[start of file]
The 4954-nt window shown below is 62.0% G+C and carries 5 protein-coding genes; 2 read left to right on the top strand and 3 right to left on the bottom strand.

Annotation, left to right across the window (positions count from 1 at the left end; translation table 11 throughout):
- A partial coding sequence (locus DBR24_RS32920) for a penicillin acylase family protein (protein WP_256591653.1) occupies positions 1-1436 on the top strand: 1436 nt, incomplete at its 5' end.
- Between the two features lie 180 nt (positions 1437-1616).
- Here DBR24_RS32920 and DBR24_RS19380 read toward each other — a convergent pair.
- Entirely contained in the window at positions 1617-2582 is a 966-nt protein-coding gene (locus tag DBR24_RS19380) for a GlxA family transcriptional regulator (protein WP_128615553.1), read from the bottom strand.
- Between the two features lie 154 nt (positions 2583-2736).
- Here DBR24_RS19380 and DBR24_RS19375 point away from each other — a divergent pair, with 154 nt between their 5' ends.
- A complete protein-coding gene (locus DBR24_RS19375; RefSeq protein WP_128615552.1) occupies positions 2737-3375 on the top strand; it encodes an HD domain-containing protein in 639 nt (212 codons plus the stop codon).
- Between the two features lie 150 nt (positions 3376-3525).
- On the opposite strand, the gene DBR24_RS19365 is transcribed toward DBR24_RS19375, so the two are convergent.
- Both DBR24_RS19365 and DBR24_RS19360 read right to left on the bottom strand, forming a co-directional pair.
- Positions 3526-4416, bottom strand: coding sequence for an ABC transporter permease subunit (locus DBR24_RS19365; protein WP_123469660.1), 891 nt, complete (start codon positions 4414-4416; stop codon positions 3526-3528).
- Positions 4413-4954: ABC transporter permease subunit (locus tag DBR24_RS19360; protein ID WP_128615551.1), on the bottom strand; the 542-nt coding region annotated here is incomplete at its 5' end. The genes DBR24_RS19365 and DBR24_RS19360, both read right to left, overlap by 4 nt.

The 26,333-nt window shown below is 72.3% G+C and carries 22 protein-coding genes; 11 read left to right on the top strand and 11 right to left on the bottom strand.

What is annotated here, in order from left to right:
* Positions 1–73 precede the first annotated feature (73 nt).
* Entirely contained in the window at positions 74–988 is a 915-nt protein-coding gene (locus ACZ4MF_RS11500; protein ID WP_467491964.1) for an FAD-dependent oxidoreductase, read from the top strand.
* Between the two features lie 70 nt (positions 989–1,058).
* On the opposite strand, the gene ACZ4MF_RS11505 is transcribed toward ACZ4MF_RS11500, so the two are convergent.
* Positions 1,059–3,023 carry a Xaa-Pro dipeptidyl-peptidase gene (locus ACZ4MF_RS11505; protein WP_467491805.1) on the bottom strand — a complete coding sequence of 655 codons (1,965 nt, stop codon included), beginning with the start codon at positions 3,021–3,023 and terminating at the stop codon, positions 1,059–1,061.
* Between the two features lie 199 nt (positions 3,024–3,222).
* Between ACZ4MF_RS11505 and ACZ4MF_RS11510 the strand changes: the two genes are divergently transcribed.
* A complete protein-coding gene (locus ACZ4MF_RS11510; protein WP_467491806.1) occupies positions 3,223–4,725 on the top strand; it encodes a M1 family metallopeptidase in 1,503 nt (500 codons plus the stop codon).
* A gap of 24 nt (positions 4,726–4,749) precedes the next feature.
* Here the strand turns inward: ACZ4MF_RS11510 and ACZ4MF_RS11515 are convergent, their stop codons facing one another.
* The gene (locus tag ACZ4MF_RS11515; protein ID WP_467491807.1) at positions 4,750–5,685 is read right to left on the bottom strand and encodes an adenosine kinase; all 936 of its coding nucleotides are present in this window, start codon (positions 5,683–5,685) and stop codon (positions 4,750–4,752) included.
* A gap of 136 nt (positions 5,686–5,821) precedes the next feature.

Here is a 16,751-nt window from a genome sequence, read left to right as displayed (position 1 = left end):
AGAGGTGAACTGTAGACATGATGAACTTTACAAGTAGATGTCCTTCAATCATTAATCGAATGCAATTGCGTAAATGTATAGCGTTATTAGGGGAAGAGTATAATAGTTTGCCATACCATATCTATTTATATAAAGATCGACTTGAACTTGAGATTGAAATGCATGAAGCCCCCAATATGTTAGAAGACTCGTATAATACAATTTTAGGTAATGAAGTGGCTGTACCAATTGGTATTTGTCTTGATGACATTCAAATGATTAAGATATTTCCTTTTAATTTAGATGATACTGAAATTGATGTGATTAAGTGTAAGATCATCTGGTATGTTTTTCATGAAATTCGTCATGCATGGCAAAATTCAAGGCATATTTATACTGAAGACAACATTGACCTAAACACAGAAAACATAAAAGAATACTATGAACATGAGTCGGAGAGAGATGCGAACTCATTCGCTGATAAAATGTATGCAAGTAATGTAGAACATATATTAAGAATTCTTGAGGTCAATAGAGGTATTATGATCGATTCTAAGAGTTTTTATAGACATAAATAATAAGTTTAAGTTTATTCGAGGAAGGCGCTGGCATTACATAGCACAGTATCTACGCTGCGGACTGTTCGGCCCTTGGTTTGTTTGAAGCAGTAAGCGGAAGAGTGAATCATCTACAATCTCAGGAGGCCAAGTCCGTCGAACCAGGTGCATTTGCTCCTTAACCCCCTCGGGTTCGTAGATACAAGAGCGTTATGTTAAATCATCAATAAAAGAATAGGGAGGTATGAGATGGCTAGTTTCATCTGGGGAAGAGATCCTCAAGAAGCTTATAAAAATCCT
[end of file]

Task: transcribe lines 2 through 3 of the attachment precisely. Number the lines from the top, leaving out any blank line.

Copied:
Annotation, left to right across the window (positions count from 1 at the left end; translation table 11 throughout):
- A partial coding sequence (locus DBR24_RS32920) for a penicillin acylase family protein (protein WP_256591653.1) occupies positions 1-1436 on the top strand: 1436 nt, incomplete at its 5' end.